Engineering faculty receive CAREER Awards

Two faculty members in the Department of Aerospace and Mechanical Engineering at the University of Notre Dame — Arezoo Ardekani, the Rev. John Cardinal O’Hara, C.S.C., Assistant Professor; and Assistant Professor Philippe Sucosky — have been named recipients of the 2012 National Science Foundation (NSF) Early Career Development (CAREER) Award. The award is the highest honor given by the U.S. government to young faculty in engineering and science.

Since 2011, Ardekani has directed the Complex Fluids and Multiphase Flows Laboratory, which focuses its efforts on the fundamental properties of multiphase flows of Newtonian and non-Newtonian fluids relevant to biofluids, and micro/nanofluids for use in biomimetic applications, biomedical devices, alternative energy technologies and environmental remediation.

Arezoo Ardekani

Her CAREER project, titled “Fluid Dynamics of Bacterial Aggregation and Formation of Biofilm Streamers,” explores the implications of the hydrodynamics of biofilm formation. Biofilms cost the United States billions of dollars annually due to human and animal infections, product contamination and biofouling of membranes. Better understanding of this process could not only save millions of dollars, but could also impact environmental and human health and well-being. In order to understand biofilm formation and growth, the dynamics of bacterial aggregation at ecologically relevant spatiotemporal scales in the presence of flow while interacting with extracellular polymeric substances must be studied. Ardekani’s research group employs state-of-the-art three-dimensional computational fluid dynamics and experimental techniques to study bacterial aggregation and biofilm formation.

In addition to the research efforts, all CAREER projects contain educational components to train the next generation of engineers and scientists. Ardekani’s project includes the development of a graduate-level course on complex fluids and features an interdisciplinary engineering education partnership with the Engineering and Technology Magnet Program for the South Bend Community School Corporation that focuses on restoring an aquatic ecosystem of a local creek by controlling bacteria levels.

Prior to joining the University, Ardekani served as a Shapiro Postdoctoral Fellow at the Massachusetts Institute of Technology and is currently a member of the American Association for the Advancement of Science, American Chemical Society, American Physical Society, American Society of Mechanical Engineers and Society of Rheology.

She received her doctorate (2009) and master’s (2005) in mechanical and aerospace engineering from the University of California at Irvine and her bachelor’s in mechanical engineering from Sharif University of Technology in Iran (2003).

Philippe Sucosky

Sucosky’s expertise is in cardiovascular bioengineering, biofluidic mechanics, mechanobiology and biomedical device design. He directs the Multi-Scale Cardiovascular Bioengineering Laboratory, where his team applies state-of-the-art engineering techniques to solve challenges in the cardiovascular field and improve human health. Health issues studied in the laboratory include the causes of aortic valve calcification and the relationships between blood flow and heart valve disease.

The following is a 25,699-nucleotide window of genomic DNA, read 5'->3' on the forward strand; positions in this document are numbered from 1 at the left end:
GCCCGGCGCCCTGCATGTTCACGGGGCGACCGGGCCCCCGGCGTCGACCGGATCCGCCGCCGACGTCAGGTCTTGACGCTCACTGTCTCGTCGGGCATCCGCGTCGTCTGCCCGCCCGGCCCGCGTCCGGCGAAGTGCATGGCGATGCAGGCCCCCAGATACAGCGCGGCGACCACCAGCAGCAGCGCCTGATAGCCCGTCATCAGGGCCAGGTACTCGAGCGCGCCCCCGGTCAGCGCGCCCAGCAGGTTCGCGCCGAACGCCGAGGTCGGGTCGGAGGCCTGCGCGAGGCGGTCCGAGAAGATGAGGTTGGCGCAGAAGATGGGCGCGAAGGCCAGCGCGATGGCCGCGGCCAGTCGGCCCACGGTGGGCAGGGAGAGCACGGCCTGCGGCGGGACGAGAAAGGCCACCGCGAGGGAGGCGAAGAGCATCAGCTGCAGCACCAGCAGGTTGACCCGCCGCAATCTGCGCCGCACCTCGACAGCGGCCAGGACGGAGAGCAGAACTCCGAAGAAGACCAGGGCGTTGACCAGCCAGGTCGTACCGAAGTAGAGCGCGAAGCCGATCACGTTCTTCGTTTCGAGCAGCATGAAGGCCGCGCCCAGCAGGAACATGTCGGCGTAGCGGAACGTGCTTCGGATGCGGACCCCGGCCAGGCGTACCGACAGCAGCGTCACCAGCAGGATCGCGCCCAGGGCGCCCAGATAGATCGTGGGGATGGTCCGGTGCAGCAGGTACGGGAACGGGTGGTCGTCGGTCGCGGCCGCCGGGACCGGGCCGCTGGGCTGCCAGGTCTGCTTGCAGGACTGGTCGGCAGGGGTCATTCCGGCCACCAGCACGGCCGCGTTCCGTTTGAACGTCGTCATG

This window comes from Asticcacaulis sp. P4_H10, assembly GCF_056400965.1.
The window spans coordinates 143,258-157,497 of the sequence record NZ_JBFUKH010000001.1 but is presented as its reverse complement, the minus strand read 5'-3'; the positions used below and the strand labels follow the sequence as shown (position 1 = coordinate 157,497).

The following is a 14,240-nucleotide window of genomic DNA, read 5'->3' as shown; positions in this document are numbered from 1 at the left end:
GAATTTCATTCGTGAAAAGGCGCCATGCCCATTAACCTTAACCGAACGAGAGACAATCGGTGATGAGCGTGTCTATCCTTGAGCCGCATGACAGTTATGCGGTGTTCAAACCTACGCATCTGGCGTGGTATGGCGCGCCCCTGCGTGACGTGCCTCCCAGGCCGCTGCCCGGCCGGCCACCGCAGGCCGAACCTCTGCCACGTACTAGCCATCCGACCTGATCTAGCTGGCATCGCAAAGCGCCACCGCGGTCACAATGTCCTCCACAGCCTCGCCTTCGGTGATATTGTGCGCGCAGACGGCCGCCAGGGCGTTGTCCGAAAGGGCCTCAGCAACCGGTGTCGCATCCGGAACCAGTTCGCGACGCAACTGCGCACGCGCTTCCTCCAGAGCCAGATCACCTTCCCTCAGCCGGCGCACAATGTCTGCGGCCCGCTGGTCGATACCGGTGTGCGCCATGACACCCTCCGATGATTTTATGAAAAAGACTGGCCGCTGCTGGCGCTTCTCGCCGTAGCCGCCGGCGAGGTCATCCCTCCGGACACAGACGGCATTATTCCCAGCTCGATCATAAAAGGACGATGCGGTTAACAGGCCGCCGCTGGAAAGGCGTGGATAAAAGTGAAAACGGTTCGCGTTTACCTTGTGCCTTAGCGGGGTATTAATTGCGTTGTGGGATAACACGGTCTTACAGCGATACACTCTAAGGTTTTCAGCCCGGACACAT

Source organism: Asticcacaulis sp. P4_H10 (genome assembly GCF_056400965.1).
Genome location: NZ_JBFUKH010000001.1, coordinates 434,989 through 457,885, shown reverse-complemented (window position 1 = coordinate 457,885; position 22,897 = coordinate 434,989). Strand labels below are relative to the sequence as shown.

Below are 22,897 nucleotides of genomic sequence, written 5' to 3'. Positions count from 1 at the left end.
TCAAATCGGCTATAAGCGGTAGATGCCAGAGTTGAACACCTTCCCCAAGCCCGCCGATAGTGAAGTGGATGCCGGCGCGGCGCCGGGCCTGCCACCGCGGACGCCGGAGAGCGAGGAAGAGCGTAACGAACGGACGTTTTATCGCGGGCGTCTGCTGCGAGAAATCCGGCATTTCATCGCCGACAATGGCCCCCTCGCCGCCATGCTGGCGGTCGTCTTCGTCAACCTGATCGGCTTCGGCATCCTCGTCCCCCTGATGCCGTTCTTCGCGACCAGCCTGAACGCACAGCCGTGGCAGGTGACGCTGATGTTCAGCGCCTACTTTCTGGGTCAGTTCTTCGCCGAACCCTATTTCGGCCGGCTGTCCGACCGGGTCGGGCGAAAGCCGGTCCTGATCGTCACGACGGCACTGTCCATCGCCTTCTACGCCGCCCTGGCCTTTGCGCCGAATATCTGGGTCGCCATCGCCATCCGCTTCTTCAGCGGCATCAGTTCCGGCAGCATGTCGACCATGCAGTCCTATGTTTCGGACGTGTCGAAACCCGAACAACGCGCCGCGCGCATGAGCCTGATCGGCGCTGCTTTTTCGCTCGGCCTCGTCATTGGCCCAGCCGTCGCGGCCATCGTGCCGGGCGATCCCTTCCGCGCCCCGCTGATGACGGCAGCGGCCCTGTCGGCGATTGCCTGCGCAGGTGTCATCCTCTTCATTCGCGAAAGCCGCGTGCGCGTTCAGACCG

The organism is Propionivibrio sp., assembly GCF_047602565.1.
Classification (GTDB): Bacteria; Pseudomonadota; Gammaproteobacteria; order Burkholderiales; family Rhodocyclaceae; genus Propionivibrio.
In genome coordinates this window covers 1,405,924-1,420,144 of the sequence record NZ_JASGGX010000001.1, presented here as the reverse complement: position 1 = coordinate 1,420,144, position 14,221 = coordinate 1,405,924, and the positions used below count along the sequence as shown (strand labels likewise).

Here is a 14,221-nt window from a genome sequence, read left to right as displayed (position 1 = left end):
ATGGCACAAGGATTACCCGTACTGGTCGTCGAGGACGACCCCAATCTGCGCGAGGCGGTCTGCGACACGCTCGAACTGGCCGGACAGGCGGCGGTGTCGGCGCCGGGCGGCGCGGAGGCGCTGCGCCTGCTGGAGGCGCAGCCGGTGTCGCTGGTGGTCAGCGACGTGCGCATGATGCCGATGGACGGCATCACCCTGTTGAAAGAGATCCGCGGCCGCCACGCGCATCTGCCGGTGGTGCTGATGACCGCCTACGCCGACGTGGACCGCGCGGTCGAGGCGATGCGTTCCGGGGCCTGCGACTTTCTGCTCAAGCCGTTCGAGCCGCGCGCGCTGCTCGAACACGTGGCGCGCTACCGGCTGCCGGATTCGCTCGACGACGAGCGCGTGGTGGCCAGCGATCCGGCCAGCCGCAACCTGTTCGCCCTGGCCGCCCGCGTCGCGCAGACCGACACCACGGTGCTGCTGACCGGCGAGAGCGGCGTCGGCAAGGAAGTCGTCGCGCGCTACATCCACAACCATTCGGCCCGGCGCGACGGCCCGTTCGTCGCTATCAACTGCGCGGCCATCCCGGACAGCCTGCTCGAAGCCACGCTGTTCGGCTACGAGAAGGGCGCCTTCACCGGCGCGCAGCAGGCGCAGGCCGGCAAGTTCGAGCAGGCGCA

His CAREER project, titled “Contribution to Hemodynamic Shear Stress Abnormalities to Calcific Bicuspid Aortic Valve Disease,” investigates the role played by blood flow in the development of calcific aortic valve disease lesions in a congenital valve defect called the bicuspid aortic valve. According to Sucosky, “Calcific aortic valve disease, where calcium accumulates on the valve leaflets, is the most common valvular heart disease that can lead to heart failure.” Traditionally considered a genetic disease, research suggests that there may be other causes, which, when fully understood, might be prevented. The knowledge gained from this project will bring a new perspective on blood flow abnormalities in the bicuspid valve, and will help to develop predictive models to track disease progression.

The educational plan that accompanies Sucosky’s research focuses on academic curriculum development and outreach activities aimed at increasing student understanding of the interdisciplinary nature of engineering and enhancing student ability to describe medical problems from an engineering perspective. He has also been working with Healthworks! Kids’ Museum, a local institution, to develop interactive exhibits on the human circulatory system to help children develop healthy lifestyles.

Sucosky joined the Notre Dame faculty in 2008. Prior to joining the University he served as a postdoctoral researcher at the Georgia Institute of Technology (GIT). He earned his master’s (2000) and doctorate (2005) from GIT.

The CAREER program, which was established by the NSF in 1995, recognizes and supports junior faculty who exhibit a commitment to stimulating research while also providing educational opportunities for students.

Contact: Nina Welding, College of Engineering,